Again, you can't speak the truth or you'll never win an election because 'low information' people vote. And there's more and more of them as the years go by. And they flock to the Democrat party.

    @Ultra Bob:
    "In order to make any head way in the path toward civilization, along with the idea of equal justice for all, we must find a better way to redistribute the wealth..."

    Try socialism. It worked... for awhile.

    "The real solution is to eliminate unemployment."

    Obama is trying... by having his governmnet hire more government workers.

  • bandersen Saint George, UT
    March 2, 2013 3:05 p.m.

    Liberal Larry: Increasing the minimum wage, pushed by liberals, is in reality just more contempt heaped upon those who can't get anything better. Increasing the minimum wage only tells those who get those jobs that 'paternalistic' government is looking out for them because they just can't figure it out by themselves. What a poor way to raise a child. Liberals, where is your faith in your own child's ability to succeed without you giving them your contemptable mimimum wage jobs (contemptable to them, not to those who believe any job is worth having, no matter what it pays)? What kind of thinking is this? Did you not teach your child anything but 'daddy will take care of you?' If this isn't the grampa claus mentality I don't know what is! Come on, teach your child to live in the real world and go to work to improve his/her life! It makes them better citizens, parents, and children. The problem we have today is not the children, its the parents of the children who are teaching them.

  • micawber Centerville, UT
    March 2, 2013 2:02 p.m.

    As I'm sure Senator Bennett knows, there are studies on both sides of the question of the effect of minimum wage laws on employment. Mr. Saltsman is a conservative who works for a business supported think tank. Not surprisingly, he supports a point of view. There is nothing wrong with that, and nothing wrong with Senator Bennett adopting that view in an opinion piece. But no one should come away thinking the question is clear-cut, as Mr. Saltsman and Senator Bennett suggest.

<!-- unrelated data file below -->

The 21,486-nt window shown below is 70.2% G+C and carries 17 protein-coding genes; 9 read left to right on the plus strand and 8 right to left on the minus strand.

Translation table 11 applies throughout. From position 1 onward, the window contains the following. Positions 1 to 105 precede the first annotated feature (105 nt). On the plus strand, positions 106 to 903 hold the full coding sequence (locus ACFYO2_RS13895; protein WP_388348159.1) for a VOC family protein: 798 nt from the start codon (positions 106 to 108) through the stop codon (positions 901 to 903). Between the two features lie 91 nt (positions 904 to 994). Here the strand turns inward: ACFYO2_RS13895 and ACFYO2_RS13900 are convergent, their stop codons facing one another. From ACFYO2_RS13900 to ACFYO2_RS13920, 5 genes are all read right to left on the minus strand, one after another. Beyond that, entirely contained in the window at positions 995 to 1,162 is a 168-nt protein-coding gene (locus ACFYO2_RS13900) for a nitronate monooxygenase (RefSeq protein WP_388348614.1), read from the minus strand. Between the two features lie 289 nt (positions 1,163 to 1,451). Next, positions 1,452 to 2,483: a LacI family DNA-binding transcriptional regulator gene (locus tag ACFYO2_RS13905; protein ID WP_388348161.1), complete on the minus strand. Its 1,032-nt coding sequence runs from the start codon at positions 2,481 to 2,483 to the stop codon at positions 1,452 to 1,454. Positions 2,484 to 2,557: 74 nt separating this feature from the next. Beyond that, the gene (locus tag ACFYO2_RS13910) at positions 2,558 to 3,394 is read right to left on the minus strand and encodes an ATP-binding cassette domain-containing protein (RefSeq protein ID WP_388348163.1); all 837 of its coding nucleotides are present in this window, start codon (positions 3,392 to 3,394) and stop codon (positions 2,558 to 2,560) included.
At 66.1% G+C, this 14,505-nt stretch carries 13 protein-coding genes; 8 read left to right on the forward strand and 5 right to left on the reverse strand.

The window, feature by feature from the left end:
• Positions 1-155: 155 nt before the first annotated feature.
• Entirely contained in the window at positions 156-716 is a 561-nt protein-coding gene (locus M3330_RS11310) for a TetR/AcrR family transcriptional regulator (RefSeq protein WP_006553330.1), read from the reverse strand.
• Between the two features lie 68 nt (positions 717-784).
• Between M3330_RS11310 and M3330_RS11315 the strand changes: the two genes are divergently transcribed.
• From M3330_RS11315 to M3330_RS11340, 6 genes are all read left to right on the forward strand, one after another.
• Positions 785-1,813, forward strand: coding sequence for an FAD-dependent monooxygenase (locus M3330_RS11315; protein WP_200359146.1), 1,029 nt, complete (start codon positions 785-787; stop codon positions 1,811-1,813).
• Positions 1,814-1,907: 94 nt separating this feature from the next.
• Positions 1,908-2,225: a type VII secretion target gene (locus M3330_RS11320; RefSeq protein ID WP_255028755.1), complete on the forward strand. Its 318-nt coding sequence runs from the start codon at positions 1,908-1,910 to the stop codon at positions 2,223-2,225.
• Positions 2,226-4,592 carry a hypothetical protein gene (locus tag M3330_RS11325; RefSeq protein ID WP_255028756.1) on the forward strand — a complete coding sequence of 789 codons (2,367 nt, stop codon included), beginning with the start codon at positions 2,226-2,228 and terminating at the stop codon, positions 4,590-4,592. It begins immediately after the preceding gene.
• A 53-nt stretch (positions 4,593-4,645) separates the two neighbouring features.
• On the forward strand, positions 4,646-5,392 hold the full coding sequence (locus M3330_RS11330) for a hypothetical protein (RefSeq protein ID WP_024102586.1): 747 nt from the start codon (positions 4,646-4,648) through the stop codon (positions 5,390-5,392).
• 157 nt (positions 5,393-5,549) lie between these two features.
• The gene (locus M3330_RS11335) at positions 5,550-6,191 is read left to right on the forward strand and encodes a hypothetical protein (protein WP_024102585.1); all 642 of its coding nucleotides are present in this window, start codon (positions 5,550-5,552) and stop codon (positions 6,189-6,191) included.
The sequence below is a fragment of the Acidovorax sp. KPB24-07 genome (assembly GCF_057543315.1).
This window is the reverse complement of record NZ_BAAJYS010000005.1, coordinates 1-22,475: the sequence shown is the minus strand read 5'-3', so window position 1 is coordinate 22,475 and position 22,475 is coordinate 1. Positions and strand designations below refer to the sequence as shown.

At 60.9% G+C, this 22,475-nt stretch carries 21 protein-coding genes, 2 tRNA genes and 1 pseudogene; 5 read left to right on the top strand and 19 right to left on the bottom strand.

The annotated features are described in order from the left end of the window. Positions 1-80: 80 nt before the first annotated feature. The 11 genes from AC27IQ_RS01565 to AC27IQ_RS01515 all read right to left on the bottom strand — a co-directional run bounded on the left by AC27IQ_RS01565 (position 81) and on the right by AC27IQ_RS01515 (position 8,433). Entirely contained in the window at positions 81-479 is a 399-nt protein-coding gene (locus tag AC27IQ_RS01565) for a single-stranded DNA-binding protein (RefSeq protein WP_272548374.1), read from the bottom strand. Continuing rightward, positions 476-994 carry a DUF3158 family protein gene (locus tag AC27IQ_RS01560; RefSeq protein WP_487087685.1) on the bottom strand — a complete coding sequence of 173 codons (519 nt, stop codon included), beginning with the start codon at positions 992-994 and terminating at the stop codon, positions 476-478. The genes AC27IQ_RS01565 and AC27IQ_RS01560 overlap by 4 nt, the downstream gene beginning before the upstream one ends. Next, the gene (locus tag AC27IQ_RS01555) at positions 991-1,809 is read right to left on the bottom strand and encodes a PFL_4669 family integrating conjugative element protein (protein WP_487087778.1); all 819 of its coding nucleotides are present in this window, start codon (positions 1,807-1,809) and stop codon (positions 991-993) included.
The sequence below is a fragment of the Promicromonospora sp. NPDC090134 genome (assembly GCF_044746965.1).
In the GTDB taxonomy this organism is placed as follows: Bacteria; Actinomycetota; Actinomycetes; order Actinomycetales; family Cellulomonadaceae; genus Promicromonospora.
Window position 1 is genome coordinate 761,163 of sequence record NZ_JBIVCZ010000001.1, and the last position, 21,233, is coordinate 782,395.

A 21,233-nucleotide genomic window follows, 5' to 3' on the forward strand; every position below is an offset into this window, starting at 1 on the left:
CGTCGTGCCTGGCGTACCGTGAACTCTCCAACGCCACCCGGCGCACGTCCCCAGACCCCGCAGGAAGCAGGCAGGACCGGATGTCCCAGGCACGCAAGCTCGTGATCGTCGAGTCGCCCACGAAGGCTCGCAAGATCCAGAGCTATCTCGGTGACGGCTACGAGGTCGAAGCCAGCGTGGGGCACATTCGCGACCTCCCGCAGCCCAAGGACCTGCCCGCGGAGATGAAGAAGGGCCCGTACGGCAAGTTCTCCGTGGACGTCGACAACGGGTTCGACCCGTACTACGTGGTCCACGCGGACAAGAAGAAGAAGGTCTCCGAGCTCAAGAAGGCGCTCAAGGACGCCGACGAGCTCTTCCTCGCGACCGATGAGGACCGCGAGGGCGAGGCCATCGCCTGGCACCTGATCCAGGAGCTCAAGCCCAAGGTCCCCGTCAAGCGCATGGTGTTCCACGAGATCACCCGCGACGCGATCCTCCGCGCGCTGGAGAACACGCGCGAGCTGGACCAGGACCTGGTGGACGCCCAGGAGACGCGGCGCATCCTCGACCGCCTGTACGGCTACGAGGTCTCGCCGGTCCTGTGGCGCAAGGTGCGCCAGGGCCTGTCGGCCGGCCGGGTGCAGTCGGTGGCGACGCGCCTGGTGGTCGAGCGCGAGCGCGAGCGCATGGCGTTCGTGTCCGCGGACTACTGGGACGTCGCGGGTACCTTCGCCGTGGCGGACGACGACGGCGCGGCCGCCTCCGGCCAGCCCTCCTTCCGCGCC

• Ultra Bob Cottonwood Heights, UT
    March 2, 2013 1:37 p.m.

    The problem with the Earned Income Tax Credit is that it is too little and may be too late.

    But it is a step in the right direction. In order to make any head way in the path toward civilization, along with the idea of equal justice for all, we must find a better way to redistribute the wealth created by the people for the people to the people.

    History is full of examples of nations and societies that toppled when the weight of the wealth and privilege gets too heavy at the top. America will be no different.

    The real solution is to eliminate unemployment. The EITC is only a tiny baby step toward the goal of full employment and a balanced redistribution of the life force of a stable society. But it is a start.

  • Shaun Sandy, UT
    March 2, 2013 1:24 p.m.

    So a minimum wage increase will do nothing for poverty but an earned income credit will? Was it not just last fall that every republican was crying that Romney was right and half of Americans were government leeches?

    Why don't republicans admit that in capitalism there will always be poor people? Why do they not also admit they do not want or have a plan to help people move up? What have they proposed to move people out of poverty?

  • procuradorfiscal Tooele, UT
    March 2, 2013 12:59 p.m.

    Re: "Raising minimum wage won't help poor"

    Of course it won't. It wasn't even intended to.

    This Washington-mandated move was motivated by the same leftist political motives as the sequester, gun-rights battles, demands for tax increases, the federal takeover of American healthcare, leftist environmental and land-use scams, the destruction of our national defense capability, and the co-optation of American academe.

    That motive -- admitted last week by unashamed NC Democrat apparatchiks -- is "evisceration" of any opposition to socialization and perpetual leftist control of America and its economy.

  • wrz Pheonix, AZ
    March 2, 2013 12:37 p.m.

    Raising the minimum wage will do two things: Send jobs overseas and raise the unemployment rate for the American work force. The minimum wage... any wage is not the business of government.

    I can't believe the abject stupidity of some of our politicians (actually, most politicians).

  • The Real Maverick Orem, UT
    March 2, 2013 11:14 a.m.


    The same old arguments of failed economics, the likes of which, led us to the horrific economic situation we are in today.

    How many more times do we need to hear that more money to richies=more jobs for us and that less money for richies=less jobs for us? How many more times does this need to be debunked?

    Over the past few years many businesses and CEOs have seen record profits. So where are the jobs?

    If tax cuts and record profits (at the top) meant more jobs for the rest of us bums, then why was this past decade so pathetic in job creation?

    Repubs? Where are you?!

    Even Bruce Bartlett, former Reagan cabinet member and once big time promoter of these voodoo economics, admits that they were wrong.